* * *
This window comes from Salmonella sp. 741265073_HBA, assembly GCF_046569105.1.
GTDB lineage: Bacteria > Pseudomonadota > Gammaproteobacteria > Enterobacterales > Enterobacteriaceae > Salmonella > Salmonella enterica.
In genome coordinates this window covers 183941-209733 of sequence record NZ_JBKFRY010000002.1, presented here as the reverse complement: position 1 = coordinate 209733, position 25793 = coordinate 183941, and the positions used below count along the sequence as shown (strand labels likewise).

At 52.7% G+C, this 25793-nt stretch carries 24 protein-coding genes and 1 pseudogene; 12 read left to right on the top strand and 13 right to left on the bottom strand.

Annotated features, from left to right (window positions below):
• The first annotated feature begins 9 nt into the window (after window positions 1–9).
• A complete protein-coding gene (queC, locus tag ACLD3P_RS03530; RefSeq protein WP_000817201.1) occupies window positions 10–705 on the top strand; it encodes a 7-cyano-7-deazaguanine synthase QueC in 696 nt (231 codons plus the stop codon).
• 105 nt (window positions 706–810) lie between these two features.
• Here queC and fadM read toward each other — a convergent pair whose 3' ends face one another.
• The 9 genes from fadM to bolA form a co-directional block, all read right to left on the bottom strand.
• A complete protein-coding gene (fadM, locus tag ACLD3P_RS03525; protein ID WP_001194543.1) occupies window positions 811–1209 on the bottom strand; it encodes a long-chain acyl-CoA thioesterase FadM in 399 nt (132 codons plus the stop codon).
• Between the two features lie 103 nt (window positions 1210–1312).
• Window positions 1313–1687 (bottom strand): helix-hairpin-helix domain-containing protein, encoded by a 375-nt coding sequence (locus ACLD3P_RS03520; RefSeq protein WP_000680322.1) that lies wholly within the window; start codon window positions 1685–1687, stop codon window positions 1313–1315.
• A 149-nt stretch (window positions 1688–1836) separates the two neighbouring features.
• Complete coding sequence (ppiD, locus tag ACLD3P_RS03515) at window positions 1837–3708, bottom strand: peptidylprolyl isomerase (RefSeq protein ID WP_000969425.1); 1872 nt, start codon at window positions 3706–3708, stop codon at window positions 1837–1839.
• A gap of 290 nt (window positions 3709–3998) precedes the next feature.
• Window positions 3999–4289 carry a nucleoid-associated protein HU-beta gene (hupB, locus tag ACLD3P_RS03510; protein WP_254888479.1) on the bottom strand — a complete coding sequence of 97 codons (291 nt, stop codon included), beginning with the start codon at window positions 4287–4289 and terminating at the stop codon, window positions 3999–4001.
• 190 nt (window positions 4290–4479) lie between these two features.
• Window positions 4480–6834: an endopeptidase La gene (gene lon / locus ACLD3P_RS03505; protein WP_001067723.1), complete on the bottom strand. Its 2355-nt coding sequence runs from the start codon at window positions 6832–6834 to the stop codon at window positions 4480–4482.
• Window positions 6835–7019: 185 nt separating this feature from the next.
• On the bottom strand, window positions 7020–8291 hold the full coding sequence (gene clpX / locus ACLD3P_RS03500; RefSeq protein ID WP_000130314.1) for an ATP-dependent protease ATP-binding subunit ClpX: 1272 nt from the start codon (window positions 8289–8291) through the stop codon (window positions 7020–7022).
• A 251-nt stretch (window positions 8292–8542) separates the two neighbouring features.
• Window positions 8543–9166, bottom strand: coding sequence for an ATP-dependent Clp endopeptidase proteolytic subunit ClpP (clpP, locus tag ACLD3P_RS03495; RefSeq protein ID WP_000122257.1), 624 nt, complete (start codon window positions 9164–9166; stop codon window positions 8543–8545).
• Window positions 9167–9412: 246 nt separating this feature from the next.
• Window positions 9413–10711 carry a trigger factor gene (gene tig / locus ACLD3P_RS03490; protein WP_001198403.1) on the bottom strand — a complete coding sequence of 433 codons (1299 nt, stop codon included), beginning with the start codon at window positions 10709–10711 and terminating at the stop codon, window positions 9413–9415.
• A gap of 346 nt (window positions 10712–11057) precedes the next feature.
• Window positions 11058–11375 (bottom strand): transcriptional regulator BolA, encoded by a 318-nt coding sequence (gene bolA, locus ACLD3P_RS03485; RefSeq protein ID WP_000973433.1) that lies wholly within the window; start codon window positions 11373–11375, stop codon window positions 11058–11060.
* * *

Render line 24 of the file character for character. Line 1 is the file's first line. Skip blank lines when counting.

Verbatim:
• Window positions 9167–9412: 246 nt separating this feature from the next.